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The heat wave that scorched mainland Japan last summer means misery for seasonal allergy sufferers this spring.

The pollen volume in the air is expected to be up to 30 times higher than 2004 in some places and two to three times more than average, according to the Japan Weather Association.

“No question, the pollen counts are through the roof,” said Navy Lt. Ron Purcell, an internal medicine doctor at Yokosuka Naval Hospital near Tokyo.

A hot summer with strong sunlight helps flower buds grow and increases pollen dispersal the following spring, said the weather association’s Takashi Horiguichi. Also, pollen in the air tends to be high following a sparse pollen year, he said, adding that last year’s pollen dispersal was the lowest in 10 years.

Tree pollen typically causes spring allergies. Japanese cedar, Purcell said, “seems to really give people fits here.”

Cedar is about 20 percent of Japan’s forest. Cedar pollen started to disperse in the Kanto Plain in late February; though past their peak dispersal time, the trees will continue to pollinate through April, Horiguichi said. And cypress, already showering the Kanto region with pollen, is unlikely to let up until early May.

In northern Japan, cedar began discharging pollen in late March; cypress, since early April, Horiguichi said. Southern Japan’s tree pollen season is almost over. Grass and weed pollen, such as from Timothy and orchard grasses in summer and ragweed in fall, also can aggravate allergies. July and August pollen counts will depend on the weather, Horiguichi said; rain and cold reduce pollen.

Classic symptoms of seasonal allergies, commonly known as hay fever or allergic rhinitis, include itchy eyes, nose and sometimes back of the throat; sneezing; runny nose and a cough due to post-nasal drip, according to Japan health officials.

Someone who never had seasonal allergies in the States may wake up to itchy eyes and a stuffy nose in Japan because vegetation differs, health officials said.

But allergies usually take a year after exposure to kick in, Purcell said. “When your body gets exposed to these pollens and grasses and decides it doesn’t like it, it secretes a chemical that learns to recognize that pollen,” he said. “Next year, those cells in the mucous membranes ... are waiting for the pollen.”

In the ensuing chemical reaction, the body releases histamine, which causes itchiness, redness and other familiar symptoms, Purcell said.

Indoor allergens such as animal dander, indoor mold or cockroach or dust mite droppings also may cause hay fever-like symptoms, said Staff Sgt. Rebekah Virtue of Misawa Air Base’s 35th Medical Operation Squadron. Mild seasonal allergy symptoms can be treated with over-the-counter medication but a prescription steroid nasal spray probably is most effective, Purcell said, though it takes three to six weeks to really work.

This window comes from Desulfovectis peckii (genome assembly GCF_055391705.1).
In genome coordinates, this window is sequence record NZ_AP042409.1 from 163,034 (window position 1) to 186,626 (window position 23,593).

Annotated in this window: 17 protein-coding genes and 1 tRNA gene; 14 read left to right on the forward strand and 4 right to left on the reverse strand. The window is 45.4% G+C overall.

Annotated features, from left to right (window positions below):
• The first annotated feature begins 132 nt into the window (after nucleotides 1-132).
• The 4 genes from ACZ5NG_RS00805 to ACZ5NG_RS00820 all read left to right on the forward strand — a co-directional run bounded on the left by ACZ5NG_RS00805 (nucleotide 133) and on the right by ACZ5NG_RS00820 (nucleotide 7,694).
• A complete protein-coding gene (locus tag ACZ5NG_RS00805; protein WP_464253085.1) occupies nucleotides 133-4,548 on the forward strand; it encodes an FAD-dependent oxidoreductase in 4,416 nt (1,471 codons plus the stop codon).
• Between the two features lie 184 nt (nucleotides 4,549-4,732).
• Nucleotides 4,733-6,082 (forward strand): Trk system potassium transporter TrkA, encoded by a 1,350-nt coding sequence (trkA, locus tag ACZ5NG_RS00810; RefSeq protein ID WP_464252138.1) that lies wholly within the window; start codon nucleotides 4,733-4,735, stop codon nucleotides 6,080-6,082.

“I tell people be aware if they have allergies and come in ... and start using the steroid a few months before allergy season starts.”

Reducing exposure to a known allergen also can work, Purcell said. “If it’s a bad allergy day, try to stay indoors,” he said. “It’s hard to avoid pollen. It’s everywhere.”

Hana Kusumoto contributed to this report.

Allergic reactions

Sources of common seasonal allergy-causing pollen in Japan include:

Spring: Cedar, cypress, birch, elm and alder trees.Summer: Timothy and orchard grasses.Fall: Ragweed, mudwort.— Source: Yokosuka Naval Base

Relief

Steps to help control or ease seasonal-allergy symptoms include:

Take over-the-counter or prescription medication.Avoid the outdoors on dry, windy days.Shower after being outside to rid hair and skin of pollen.Wear eye protection such as sunglasses to keep pollen out of eyes.Keep windows and doors shut.Use cold compresses, washcloths, ice packs or lubricating eye drops to relieve itchy eyes.Wear a face mask designed to filter pollen.— Source: U.S. Navy and Japan health officials

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Jennifer reports on the U.S. military from Kaiserslautern, Germany, where she writes about the Air Force, Army and DODEA schools. She’s had previous assignments for Stars and Stripes in Japan, reporting from Yokota and Misawa air bases. Before Stripes, she worked for daily newspapers in Wyoming and Colorado. She’s a graduate of the College of William and Mary in Virginia.
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